Why Charles Sturt University and La Trobe University?

A key advantage of using the existing network of the two partner universities is that they are both already the largest regional providers of university training in each of their respective states.

Both Charles Sturt University and La Trobe University have a strong physical presence in the Murray-Darling region so the medical students will have access to the established student administrative services, pastoral care and student welfare support in the various sites.

Both universities already deliver comprehensive health curriculum to nursing and allied health students in the region and together they bring critical expertise, experience and capacity to establish a regionally based medical school. The figure below shows the existing clinical training sites for Charles Sturt University and La Trobe University health students in the region.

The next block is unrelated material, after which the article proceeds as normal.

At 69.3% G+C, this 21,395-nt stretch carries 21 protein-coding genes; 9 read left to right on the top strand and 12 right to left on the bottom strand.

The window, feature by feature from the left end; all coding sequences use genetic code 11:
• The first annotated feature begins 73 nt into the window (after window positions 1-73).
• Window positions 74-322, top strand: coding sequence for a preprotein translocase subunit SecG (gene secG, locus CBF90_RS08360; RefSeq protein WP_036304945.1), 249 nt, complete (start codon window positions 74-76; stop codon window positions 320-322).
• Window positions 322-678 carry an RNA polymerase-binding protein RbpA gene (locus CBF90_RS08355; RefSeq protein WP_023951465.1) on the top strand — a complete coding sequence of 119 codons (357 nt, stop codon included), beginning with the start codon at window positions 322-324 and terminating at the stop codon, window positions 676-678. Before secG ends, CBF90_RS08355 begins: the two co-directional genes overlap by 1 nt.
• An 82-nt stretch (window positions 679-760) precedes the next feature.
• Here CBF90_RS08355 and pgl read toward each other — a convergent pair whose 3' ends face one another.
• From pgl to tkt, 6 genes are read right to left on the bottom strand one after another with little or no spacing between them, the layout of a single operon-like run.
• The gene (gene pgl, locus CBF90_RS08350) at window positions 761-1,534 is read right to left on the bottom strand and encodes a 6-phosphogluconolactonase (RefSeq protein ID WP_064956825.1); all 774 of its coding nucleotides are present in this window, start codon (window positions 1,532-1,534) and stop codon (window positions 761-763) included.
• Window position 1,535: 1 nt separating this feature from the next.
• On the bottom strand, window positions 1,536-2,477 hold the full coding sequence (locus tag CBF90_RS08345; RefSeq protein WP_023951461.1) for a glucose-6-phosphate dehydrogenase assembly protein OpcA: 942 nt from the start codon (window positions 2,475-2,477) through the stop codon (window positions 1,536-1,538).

Such a significant development as a medical school for the Murray-Darling region will act as a driver to encourage other related investments in the region as businesses establish or grow to serve the needs of the Medical School. It will also act as a ‘beacon’ to encourage other unrelated investment with a new Medical School being an indicator of confidence in the Murray-Darling region and the commitment of Government to the region.

Want to find out more?

Contact Dr Kim Webber,
Executive Director,
Murray Darling Medical School
Email: kim.webber@healthstrategy.com.au